socaltechnews and events
Companies Financing News Networking Resources Incubators
About Home Calendar Forums Services
SoCal TechNews - Thursday, July 29, 1999
Copyright (c) 1999 by Benjamin F. Kuo

   -- Special: Interview with Terry Bess, Silicon Valley Bank

   -- Vitesse Double Digit Growth from Communications
   -- EToys, Ticketmaster Online-CitySearch Announce Results
   -- Loki Looks to Linux for Games
   -- Winds of Web Fortune Not Always Favorable

   Upcoming Events

   *** I'd like to take a few moments to thank the continued supporters
       of socalTECH, who have over the past half a year enabled me to
       continue providing this service.  Koffler Ventures
       (, Deloitte & Touche
       (, and the Human Capital Group
       ( have stepped up and sponsored
       sections of the web site.  In addition, I'd like to especially
       thank Rohit Shukla and LARTA ( for their continued
       moral support and their honest efforts to promote the high tech
       here in Los Angeles.  Thanks to all of you on the mailing list as well,
       without your many emails of support as well as help and advice,
       I wouldn't be sending out this email!  - Ben

Special: Interview with Terry Bess, Silicon Valley Bank
Terry Bess is a Senior Vice President at Silicon Valley Bank, which recently
opened a Westlake Village branch, and is one of the most involved and
connected organizations in the high tech business here in Los Angeles. I
asked him some questions about what Silicon Valley Bank has been doing
here, as well
as what the differences he sees between Northern California and Southern
California high tech activity.

Terry Bess:

BK: Silicon Valley Bank's been fairly active here in Southern California
recently.  What made you decide to open a Westlake Village branch,
and what other areas here do you see lots of activity?

TB: We opened or first office in Southern California nine years ago due to the
concentration of technology companies. Since that time we have spun-out
three other offices primarily as a result of our growing account base
throughout the geographic area from San Luis Obisbo to San Diego.  The first
Office in Irvine was near the Airport and is now located in the Irvine
Spectrum, the San Diego was opened about four years ago as the first
out-growth office.  The West LA opened 1 1/2 years ago as our client
activity growth continues north of Orange County. In May of this year we
opened our Westlake Village Office to get closer (geographically) to our 40+
clients along the 101 corridor. We continue to see strong fundamental growth
in a variety of technologies throughout the greater area.

BK: For the people on the list who aren't familiar with venture lending,
and high tech focused banking, can you tell us what the key differences
between a bank like yours and the traditional business oriented banks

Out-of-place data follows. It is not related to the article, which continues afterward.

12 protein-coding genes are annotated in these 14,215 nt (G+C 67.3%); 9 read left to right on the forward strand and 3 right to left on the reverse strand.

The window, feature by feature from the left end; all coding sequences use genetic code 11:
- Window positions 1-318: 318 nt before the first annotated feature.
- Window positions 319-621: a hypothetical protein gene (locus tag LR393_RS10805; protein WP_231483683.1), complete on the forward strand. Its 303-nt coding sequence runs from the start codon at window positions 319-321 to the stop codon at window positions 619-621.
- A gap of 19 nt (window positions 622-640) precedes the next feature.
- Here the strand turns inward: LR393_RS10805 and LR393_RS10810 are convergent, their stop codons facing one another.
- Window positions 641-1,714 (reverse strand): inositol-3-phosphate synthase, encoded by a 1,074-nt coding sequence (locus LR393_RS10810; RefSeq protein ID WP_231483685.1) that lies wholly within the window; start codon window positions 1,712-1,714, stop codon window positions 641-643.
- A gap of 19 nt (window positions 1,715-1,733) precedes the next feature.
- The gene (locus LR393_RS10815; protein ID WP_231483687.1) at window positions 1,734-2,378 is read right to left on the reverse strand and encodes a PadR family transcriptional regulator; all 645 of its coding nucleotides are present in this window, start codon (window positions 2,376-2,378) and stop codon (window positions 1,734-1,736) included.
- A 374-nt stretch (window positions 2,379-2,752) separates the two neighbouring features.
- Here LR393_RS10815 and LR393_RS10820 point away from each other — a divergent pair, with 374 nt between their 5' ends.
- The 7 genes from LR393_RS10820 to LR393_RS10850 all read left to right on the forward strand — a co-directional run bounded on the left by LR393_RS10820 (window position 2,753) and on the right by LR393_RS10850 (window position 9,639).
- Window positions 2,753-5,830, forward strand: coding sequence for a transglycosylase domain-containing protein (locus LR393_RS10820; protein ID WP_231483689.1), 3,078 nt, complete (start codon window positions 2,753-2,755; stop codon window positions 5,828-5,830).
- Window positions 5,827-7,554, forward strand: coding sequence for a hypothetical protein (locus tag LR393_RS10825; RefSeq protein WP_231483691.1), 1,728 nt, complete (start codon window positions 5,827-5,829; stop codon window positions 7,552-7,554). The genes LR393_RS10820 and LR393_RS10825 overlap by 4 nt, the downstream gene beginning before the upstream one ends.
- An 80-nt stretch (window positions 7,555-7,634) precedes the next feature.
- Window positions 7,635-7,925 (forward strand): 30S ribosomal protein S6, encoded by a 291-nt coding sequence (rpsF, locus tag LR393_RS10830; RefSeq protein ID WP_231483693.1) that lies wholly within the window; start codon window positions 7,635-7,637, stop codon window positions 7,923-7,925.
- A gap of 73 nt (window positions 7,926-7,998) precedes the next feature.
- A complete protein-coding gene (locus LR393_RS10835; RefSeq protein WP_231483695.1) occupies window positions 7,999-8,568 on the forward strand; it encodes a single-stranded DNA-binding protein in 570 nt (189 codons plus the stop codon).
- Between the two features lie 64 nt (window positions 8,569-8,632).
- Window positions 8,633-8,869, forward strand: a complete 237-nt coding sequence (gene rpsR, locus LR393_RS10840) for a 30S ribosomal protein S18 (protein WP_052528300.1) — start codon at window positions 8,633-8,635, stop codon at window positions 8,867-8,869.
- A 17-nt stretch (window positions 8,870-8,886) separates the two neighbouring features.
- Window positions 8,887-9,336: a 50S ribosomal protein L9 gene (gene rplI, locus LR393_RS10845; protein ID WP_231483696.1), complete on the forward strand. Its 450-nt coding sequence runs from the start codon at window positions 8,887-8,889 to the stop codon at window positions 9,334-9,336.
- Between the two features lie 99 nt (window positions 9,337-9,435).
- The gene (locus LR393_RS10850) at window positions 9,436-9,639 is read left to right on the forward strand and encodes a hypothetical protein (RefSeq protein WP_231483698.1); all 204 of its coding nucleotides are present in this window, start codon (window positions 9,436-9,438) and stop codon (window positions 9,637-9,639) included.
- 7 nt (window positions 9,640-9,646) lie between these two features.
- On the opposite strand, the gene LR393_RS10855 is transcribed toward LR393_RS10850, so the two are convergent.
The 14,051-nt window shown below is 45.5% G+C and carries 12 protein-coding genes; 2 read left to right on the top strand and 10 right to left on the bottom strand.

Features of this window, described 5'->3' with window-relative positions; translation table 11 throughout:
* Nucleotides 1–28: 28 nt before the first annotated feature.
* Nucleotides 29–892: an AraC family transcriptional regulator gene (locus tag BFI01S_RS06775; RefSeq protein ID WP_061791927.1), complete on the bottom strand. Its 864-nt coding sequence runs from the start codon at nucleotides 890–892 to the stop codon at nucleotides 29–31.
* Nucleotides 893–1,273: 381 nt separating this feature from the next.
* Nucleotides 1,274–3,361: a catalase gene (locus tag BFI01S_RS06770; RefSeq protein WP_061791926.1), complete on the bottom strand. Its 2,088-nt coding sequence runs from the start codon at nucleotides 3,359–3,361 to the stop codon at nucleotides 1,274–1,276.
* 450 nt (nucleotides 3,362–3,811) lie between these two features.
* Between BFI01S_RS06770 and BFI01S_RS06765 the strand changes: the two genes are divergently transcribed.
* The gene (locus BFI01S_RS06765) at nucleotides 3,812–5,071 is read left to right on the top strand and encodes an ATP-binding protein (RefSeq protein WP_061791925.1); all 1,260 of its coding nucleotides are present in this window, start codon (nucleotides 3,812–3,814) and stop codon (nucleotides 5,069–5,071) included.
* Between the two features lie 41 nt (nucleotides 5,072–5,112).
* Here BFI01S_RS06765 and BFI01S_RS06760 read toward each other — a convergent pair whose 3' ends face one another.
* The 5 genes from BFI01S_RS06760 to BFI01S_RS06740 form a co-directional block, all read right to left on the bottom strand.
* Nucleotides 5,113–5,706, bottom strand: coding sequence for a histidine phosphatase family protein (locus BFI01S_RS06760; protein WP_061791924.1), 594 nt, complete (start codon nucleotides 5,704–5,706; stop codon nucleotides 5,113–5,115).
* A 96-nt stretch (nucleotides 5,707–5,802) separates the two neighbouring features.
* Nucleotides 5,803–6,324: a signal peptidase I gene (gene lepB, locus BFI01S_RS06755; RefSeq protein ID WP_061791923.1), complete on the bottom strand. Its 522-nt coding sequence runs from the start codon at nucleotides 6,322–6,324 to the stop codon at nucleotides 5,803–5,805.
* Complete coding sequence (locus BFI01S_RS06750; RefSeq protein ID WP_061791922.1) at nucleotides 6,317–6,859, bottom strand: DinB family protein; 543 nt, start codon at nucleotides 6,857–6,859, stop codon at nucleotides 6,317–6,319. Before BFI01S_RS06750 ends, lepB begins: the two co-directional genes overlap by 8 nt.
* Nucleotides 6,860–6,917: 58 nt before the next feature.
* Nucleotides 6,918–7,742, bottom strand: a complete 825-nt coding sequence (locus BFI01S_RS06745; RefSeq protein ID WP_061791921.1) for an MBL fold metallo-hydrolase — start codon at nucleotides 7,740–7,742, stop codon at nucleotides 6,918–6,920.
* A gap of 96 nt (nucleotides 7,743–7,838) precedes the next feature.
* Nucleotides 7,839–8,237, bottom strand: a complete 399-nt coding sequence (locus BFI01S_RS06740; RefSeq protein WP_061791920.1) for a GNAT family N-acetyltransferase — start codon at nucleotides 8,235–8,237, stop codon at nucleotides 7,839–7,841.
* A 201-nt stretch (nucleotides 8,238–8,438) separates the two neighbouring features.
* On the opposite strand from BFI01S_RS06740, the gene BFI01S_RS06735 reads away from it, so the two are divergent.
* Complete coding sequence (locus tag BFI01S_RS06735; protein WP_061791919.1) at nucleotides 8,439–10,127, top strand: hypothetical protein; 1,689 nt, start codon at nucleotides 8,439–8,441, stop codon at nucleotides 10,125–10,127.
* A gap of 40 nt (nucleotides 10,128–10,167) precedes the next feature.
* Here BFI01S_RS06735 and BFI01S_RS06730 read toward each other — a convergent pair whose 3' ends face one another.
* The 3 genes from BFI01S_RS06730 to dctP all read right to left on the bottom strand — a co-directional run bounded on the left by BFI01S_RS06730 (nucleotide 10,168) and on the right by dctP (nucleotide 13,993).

here in Southern California?

TB: "Traditional" commercial bank lending guidelines were developed in a
regulatory environment which basically caused banks to develop check lists
for lenders to operate within. These lists causes the lender to evaluate
historic financial data of a company to try and determine the likelihood of
a loan being repaid in the future.  In the start-up and early stage side of
the business cycle there is no history of financial performance and as a
result it makes it difficult (if not impossible) for traditional lenders to
lend into this arena. Silicon Valley Bank was organized to address this
issue.  The realization that putting debt into the capital structure early
in a company's lifecycle greatly enhances ownership values and increases
returns for investors was the geniuses that caused the bank to be
established in 1983.  If an entrepreneur leverages investment capital he
extends the runway so that better valuations are received at the next round,
the investor's IRR increases as less money is employed over a given period
of time. This is a win-win.

What separates SVB from other commercial banks who play from time to time in
this arena is this is primarily all we do.  We have established long term
relationships with the investor community that allows us to bring our
clients to capital. We have tailored our services to match the needs of the
start-up (our clients) rather than trying to make the client fit inside the
way the bank operates (the traditional bank model).  We are organized
internally along five primary vertical technology markets (software,
communications and on-line services, semiconductors, computers and
peripherals, and life sciences). This allows us to drill-down into the
technology that our clients develop by having dedicated personnel in these
markets.  No one else can do this as they do not have the breath or market
presence. The benefit that our clients enjoy is debt structures that allow
for anticipated changes in the tech cycles that occur in these separate
vertical markets, and the ability to hang in there with the client when the
less knowledgeable banks cannot.